Pizza Mistakes You Don't Want to Make
We’ll say it: Pizza is one of the world’s most perfect foods. But some of the things we love best about a good pie—charred crust, chewy dough, and oh! the toppings!—are the hardest to nail in our home kitchens. We spoke with Bon Appétit senior food editor Dawn Perry and assistant food editor Claire Saffitz—two women who know a thing or two about a good pie (after all, they’ve made plenty in the BA test kitchen). Here’s the good news: You can bake a pizza parlor-worthy pie at home. But first, ask yourself this: Are you making these common pizza mistakes?
When It Comes to Salt, a Pinch Is Plenty
“Without salt, flour doesn’t taste like much,” Perry explains. And since pizza dough is made from, um, flour, it’s imperative you season the dough well; most home cooks err on the side of caution when it comes to seasoning, leaving the dough as little more than a vehicle for the toppings. That’s a mistake according to Saffitz, who insists that a good pizza is all about the crust. Most store-bought doughs are also lacking in sufficient salt, says Perry, so you should just make your own. (If you do go the store-bought route, Perry likes FreshDirect’s and Trader Joe’s doughs.) Of course, keep in mind the saltiness of your toppings. You can scale back the amount of salt in your dough—though not too much—if your pizza is about to get hit with anchovies, olives, and Parmesan.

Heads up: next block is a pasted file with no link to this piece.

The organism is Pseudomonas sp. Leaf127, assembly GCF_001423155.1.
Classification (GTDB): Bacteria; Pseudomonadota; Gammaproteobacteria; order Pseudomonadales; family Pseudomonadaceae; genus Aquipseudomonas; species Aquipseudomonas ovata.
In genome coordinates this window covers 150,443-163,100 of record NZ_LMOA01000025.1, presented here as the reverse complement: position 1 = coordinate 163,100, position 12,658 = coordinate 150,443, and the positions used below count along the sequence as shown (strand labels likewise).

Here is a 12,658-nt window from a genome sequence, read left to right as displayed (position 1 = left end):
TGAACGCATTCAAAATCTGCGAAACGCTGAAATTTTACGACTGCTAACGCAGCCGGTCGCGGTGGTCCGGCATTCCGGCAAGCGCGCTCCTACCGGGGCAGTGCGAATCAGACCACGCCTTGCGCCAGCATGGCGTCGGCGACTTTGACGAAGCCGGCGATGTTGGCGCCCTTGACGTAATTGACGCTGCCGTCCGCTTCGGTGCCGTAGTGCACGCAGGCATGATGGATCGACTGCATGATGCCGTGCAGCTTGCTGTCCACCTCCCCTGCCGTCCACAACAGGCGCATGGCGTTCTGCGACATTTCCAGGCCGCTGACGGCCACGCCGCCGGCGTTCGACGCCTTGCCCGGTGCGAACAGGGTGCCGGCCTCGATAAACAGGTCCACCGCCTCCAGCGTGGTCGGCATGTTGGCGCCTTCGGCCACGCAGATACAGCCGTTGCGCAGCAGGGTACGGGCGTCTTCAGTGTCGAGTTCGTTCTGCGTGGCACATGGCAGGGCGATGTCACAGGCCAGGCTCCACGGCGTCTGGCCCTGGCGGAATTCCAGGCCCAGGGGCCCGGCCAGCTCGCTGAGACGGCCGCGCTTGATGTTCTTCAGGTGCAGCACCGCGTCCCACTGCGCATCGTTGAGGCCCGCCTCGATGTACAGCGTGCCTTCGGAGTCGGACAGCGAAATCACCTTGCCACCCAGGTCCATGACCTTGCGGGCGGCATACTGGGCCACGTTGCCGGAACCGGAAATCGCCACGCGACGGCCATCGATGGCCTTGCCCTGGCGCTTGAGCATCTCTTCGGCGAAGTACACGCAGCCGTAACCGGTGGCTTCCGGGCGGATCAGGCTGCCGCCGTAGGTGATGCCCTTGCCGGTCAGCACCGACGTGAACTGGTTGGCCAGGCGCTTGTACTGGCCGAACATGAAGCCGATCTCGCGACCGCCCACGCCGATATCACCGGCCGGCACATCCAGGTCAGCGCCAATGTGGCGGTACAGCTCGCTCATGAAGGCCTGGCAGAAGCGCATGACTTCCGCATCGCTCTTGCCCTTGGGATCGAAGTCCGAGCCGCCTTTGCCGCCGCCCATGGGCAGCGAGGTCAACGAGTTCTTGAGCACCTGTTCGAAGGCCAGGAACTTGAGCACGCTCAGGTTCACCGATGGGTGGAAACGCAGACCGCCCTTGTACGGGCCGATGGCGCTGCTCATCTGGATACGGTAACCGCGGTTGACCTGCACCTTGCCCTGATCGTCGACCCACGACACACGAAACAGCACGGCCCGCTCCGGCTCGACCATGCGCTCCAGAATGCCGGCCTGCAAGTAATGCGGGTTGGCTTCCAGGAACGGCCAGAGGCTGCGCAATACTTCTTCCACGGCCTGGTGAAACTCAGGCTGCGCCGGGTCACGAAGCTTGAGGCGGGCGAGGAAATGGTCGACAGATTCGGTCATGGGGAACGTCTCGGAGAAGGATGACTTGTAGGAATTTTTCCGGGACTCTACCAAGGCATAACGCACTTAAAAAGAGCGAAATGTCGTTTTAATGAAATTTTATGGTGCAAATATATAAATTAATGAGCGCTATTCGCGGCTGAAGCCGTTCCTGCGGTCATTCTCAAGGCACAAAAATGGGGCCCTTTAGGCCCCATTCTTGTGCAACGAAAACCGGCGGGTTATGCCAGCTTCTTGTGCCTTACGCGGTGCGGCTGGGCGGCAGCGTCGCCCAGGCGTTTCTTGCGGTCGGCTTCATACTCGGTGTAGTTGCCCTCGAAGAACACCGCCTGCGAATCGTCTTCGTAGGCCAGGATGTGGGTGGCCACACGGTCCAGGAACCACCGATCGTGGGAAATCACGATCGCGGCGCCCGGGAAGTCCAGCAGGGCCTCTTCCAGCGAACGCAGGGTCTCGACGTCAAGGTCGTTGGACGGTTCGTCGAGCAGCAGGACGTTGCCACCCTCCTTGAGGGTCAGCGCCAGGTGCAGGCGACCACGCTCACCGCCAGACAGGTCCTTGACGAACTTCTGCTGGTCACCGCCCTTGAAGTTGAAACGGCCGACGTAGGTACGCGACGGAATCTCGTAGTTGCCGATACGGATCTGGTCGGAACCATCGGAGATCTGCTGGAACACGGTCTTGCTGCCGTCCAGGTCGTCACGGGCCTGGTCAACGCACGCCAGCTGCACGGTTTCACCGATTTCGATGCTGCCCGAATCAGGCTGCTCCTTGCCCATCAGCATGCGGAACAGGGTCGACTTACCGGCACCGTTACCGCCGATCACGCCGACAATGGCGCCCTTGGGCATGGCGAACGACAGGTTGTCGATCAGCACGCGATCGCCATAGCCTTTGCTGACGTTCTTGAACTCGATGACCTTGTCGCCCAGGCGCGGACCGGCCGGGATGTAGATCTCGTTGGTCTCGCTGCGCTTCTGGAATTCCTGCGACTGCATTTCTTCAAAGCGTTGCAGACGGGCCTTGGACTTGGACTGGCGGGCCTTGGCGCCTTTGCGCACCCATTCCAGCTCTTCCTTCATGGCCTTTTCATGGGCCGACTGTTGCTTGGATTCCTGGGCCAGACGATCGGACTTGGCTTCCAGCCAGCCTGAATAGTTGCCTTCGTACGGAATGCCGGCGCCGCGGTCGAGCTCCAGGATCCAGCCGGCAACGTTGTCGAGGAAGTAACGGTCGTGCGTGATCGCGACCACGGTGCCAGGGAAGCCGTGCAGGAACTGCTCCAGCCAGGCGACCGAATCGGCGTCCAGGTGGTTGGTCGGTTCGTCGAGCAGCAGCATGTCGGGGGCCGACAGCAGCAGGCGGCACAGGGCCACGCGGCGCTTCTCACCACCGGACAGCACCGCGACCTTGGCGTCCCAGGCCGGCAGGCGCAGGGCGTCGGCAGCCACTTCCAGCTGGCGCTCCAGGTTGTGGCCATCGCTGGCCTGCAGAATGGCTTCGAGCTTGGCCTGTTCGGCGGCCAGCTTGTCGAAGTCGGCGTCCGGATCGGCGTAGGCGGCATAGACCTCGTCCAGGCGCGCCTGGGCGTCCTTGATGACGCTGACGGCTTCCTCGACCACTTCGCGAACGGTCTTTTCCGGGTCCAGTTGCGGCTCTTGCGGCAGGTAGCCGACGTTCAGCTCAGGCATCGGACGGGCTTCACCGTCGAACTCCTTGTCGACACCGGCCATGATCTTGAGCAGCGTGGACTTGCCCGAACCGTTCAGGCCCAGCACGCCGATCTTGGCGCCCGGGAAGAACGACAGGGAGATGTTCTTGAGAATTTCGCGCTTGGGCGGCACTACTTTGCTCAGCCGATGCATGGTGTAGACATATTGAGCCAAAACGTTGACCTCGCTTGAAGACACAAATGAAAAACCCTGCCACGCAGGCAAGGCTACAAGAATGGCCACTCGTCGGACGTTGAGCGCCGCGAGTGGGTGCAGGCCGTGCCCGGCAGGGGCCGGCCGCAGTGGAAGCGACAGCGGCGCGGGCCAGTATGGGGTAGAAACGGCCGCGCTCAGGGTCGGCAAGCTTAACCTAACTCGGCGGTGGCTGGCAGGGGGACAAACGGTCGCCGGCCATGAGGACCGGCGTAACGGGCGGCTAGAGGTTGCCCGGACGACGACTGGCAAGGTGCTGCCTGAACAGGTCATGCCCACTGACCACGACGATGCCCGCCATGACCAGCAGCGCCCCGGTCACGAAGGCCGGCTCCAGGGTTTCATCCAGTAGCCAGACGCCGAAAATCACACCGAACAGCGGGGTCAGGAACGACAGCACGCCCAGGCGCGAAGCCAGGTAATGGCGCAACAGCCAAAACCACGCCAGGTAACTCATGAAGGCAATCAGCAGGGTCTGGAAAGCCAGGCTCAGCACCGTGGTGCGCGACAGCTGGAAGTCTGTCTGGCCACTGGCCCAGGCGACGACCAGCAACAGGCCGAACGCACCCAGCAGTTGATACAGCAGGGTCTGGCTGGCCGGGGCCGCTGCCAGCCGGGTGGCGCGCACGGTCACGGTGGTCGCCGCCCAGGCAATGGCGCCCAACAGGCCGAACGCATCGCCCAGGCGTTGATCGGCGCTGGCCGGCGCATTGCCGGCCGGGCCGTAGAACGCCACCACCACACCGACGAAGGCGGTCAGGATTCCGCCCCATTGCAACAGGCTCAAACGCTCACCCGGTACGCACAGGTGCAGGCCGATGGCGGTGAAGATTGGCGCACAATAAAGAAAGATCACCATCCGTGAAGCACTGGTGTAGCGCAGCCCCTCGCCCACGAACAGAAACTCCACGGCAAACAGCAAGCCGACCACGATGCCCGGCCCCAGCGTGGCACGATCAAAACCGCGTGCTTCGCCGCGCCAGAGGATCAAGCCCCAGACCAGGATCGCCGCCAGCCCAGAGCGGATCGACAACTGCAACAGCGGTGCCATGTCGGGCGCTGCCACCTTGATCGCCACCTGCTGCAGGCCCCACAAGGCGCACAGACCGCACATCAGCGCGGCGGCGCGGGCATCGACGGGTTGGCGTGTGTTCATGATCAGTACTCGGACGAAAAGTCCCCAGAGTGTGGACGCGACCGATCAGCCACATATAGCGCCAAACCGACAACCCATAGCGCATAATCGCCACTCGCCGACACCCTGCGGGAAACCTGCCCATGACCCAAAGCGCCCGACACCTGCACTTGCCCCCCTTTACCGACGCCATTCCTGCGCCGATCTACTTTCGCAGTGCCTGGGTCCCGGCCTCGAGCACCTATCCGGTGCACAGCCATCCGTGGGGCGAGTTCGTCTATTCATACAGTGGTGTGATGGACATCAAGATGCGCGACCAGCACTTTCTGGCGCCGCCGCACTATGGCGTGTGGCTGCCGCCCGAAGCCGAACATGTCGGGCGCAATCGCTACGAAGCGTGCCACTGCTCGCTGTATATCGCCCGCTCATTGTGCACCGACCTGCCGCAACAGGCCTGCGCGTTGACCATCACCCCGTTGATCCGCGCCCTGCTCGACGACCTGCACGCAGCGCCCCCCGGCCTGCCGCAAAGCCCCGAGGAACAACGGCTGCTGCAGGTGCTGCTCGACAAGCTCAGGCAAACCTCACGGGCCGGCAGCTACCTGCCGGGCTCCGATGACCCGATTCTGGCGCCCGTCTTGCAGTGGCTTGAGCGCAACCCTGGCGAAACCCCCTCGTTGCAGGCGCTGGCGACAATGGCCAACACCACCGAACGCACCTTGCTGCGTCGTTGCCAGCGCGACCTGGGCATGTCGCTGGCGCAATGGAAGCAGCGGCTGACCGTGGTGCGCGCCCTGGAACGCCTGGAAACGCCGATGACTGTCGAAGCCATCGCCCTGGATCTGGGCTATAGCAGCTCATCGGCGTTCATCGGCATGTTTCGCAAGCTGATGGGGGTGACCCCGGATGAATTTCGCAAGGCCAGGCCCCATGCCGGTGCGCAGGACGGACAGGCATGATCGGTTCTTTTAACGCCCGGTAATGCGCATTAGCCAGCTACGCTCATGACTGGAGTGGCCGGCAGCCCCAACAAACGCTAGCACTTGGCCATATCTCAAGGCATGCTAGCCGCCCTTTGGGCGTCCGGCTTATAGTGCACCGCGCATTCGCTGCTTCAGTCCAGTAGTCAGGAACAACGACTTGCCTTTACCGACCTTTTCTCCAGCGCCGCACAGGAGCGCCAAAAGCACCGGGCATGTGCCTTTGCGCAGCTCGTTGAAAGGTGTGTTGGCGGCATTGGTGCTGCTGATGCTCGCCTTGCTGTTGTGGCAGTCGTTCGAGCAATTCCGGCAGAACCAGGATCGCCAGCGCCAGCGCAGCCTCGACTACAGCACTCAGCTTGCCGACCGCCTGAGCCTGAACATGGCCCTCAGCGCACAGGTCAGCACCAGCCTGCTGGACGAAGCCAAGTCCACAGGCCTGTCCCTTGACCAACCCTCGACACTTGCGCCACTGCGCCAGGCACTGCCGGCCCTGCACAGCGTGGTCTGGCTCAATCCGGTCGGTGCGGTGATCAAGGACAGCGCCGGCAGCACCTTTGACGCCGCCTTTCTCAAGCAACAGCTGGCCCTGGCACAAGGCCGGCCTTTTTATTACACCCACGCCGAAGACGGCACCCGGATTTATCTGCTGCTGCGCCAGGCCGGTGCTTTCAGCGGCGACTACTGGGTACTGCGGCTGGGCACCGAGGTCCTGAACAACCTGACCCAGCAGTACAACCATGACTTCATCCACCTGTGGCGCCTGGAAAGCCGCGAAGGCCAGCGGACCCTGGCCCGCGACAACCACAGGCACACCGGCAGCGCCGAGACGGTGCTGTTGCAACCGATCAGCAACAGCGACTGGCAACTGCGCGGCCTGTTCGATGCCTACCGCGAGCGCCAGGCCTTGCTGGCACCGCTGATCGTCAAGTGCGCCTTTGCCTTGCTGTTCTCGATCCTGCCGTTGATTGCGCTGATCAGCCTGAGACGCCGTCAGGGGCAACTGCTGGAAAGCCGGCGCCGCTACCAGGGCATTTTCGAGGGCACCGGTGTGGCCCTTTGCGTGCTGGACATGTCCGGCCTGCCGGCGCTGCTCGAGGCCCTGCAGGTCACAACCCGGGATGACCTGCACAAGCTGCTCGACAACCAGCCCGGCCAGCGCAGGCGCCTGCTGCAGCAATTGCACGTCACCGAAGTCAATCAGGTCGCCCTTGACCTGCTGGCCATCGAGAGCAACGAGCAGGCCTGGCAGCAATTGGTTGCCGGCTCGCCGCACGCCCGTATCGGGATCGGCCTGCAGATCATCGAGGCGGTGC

At Last, a Chance to Break Out My Rolling Pin!
Look, no one’s saying you have to become a master pizza twirler. Only the best of the best should let that dough fly high above their heads. But we do insist on one thing: Do not roll out your dough. The bubbles take a beating under a rolling pin, leaving the finished product dense and tough. Instead, think light and gentle, and work with your hands to pull and stretch the dough out to your desired size. Worried your pizza won’t be a perfectly round circle? Free yourself from the stress: “Your pizza can be an oval. It can be a square. It can be any shape you want it to be,” says Perry. If the dough proves impossible to work with—snapping back when stretched, for instance—it’s either been overworked or is too cold. Let it sit at room temperature for a full 15 minutes to let the gluten relax and the temperature rise before trying again.
SEE MORE: 3 Steps to the Best Pizza Party Ever
But My Mom Always Used Jarred Sauce!
You’re not using store-bought dough (right?), so why bust out the jarred marinara? Premade tomato sauce is too sweet—it’s loaded with sugar—and has a distinctly “store-bought” taste that’s hard to ignore. But don’t take things to the opposite extreme either: Both Saffitz and Perry advise against fresh tomatoes on pizza. Placed on the pizza post-cooking, they’re too watery for a satisfying topping, but they won’t have time to cook down properly in the oven, either. (“It’ll just be a warm tomato,” says Perry.) Instead, make a simple sauce by cooking a can of crushed tomatoes with garlic, basil, salt, and pepper. Or make things even easier and make a raw sauce: The BA test kitchen likes puréeing tomatoes, garlic, basil, and anchovy in a blender before spreading on pizza. The same goes for cheese—pre-packaged, pre-shredded cheese has a lot more in it than, well, cheese. Saffitz says the point of making a pizza at home is that you have the opportunity to use quality ingredients. Embrace the chance to get the good stuff.